One Day This Kid… was made in 1990 and, twenty years on, I can’t help but think that Wojnarowicz, in a single print, has eclipsed the totality of the It Gets Better campaign. For one thing, each of the horrors that Wojnarowicz enumerates are still true, twenty years on (as I read through it, I can easily think of news items from the past year that bear these phrases out). Given his art-world fame, one might be tempted to infer that It Got Better for Wojnarowicz. But that’s not the point, and he knew it. (And, eighteen years after his death, conservatives are still attacking his work.)

The face of gay activism has changed radically since the 1990s. Since the 1960s, it always teetered, Janus-like, between assimilationism and radicalism: the button-down civic respectability of the homophile movement versus the disruptive streak of Harry Hay and the Mattachine Society; the Stonewall riots; the “liberated” hedonism of the ‘70s and ‘80s; the AIDS crisis, which spawned a hydra of queer activist organizations, such as the Gay Men’s Health Crisis and the AIDS Coalition To Unleash Power (ACT UP), of which David Wojnarowicz was a member.

But a strange thing happened in the ’90s: AIDS activist organizations made significant victories. AIDS became part of the public discourse; its research garnered public funding; the Republicans, with their history of tacit denials (Reagan’s first public uttering of the word “AIDS” was in 1987) were out of office.

A decade of civil disobedience and activism (carried on amidst deaths of friends and lovers) had left many exhausted (I urge the watching of Gregg Bordowitz’s seminal 1994 video Fast Trip, Long Drop). And in the strange vacuum created by the semblance of victory and a spent, mourning people, a new brand of activism emerged: so-called pink-dollar activism, the marshaling of influence based on leveraging the queer community’s power as a mostly wealthy niche market.

There are those who would defend this brand of activism as efficient, and they are right in certain senses. However, it has ultimately shifted the queer community’s relationship to mass culture and politics (if one can even make such generalizations now). The goal of ACT UP was to prompt a sea change, to force institutions to recognize queers as citizens under the law, regardless of our habits and proclivities. Pink-dollar activism, on the other hand, speaks the language of these same institutions.

Clement Greenberg once said that art should never attempt to meet its audience halfway. I’m not about to go to bat for Clement Greenberg’s snobbery, but to paraphrase him wildly for my own ends, the mainstream of queer activism has gone more than halfway in meeting its intended audience.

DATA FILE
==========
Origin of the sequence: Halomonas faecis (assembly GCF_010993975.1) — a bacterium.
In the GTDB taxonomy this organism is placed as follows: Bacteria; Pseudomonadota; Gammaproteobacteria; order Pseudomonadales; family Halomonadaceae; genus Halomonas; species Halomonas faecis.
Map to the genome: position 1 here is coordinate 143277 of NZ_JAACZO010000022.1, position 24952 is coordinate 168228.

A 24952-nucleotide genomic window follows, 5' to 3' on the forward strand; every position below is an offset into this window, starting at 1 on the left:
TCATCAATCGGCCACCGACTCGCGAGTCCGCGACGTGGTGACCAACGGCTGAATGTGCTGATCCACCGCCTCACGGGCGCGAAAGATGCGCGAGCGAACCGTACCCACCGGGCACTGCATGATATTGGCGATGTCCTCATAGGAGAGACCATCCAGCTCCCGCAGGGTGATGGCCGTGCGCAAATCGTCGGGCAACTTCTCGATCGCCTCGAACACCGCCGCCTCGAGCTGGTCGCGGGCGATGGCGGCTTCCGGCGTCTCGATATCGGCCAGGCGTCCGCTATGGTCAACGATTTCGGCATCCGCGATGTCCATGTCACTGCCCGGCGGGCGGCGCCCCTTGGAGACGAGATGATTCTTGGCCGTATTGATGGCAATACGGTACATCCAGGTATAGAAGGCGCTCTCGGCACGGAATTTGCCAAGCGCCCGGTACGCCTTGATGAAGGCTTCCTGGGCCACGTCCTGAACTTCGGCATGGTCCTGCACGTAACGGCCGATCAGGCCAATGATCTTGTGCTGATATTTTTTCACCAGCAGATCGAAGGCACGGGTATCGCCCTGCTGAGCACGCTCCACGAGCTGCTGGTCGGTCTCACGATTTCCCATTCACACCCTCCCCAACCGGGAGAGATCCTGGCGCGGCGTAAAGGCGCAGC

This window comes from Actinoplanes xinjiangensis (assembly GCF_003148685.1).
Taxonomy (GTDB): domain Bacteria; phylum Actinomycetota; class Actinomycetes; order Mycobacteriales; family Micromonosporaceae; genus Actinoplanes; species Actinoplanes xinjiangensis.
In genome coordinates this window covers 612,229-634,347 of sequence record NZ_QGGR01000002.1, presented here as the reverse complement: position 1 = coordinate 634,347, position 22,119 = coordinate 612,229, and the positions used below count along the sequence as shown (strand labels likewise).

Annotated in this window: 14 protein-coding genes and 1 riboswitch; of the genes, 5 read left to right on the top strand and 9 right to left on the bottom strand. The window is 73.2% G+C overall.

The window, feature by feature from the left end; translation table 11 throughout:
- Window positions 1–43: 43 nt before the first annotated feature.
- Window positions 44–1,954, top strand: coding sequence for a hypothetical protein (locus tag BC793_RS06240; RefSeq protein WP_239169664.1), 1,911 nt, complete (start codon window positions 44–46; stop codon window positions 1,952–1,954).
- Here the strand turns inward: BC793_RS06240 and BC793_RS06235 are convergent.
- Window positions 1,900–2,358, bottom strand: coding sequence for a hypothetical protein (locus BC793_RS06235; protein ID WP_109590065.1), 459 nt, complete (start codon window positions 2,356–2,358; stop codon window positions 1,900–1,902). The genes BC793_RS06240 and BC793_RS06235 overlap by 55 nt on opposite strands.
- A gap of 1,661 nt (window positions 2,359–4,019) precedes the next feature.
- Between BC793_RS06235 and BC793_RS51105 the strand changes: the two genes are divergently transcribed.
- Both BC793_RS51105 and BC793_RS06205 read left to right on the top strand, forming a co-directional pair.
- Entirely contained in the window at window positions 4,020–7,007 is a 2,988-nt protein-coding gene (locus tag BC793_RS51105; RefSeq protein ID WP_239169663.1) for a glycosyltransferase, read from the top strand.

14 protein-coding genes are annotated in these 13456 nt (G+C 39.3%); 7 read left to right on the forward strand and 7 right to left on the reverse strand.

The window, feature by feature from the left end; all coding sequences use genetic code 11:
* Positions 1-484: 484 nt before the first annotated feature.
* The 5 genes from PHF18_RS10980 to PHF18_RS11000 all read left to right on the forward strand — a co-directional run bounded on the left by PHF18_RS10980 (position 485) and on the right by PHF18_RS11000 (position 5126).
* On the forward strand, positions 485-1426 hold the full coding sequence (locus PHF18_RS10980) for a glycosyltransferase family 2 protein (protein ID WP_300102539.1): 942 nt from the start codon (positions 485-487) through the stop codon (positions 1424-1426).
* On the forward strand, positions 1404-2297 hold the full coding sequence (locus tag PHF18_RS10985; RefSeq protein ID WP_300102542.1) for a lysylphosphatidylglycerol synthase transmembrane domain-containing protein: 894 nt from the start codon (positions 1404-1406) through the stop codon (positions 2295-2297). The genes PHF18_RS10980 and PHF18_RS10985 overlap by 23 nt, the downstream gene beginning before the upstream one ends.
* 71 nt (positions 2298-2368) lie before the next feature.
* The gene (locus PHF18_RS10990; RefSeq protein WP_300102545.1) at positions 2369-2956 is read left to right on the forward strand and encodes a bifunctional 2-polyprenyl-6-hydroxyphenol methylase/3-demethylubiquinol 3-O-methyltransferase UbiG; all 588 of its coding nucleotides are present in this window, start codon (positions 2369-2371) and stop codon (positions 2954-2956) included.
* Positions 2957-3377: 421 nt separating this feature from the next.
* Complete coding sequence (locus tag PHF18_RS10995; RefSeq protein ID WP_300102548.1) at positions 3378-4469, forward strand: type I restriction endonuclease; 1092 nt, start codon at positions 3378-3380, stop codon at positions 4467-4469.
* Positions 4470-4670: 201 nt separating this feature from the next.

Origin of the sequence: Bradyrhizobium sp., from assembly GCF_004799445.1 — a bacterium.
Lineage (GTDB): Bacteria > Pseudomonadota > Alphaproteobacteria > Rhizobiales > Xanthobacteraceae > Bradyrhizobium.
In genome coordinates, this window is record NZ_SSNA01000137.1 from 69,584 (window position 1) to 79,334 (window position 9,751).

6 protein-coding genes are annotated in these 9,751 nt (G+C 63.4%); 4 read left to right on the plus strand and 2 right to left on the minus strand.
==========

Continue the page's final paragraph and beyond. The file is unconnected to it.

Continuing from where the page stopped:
There is much that is valuable about the It Gets Better project; I am heartened by its sustained success. But at its core, it is an emanation of this particular brand of late-20th-century queer activism, and thus puts its emphasis in the wrong places. It makes an ultimately misguided argument: Get through this immediate trauma, so that one day, you’ll have the means to live a comfortable life, and those comforts will compensate for past suffering.

Material luxuries and promises of tomorrows are a poor weapon against the imminent threat of physical and emotional violence. To my mind, it’s a strange kind of hope to offer a teenager, and one of the more remarkable things about One Day This Kid… is that it offers no hope, and yet is not nihilistic.

It’s important to remember that it was made in the midst of the initial onslaught of the AIDS crisis, the heyday of ACT UP’s furious civil disobedience. Wojnarowicz can’t offer hope, because he knows that hope itself isn’t a guarantee and, more importantly, neither is it its own end. Wojnarowicz only offers hope tangentially, indirectly (certainly, we want This Kid to escape the text that surrounds and suffocates him). Crucially, the enumeration of harms to which This Kid will be subjected is meant to incite rage.

Finally, this is what I find missing from It Gets Better, and what I still find moving about One Day This Kid…: The former tries to soothe with the prospect of escape, and eventual isolation within domestic, urban comforts. The latter bears unflinching witness, and as such, is a challenge and a call to arms. Outrunning pain is only the first step; it’s what happens after that’s valuable.


Filed under guest post, TV/video, visual art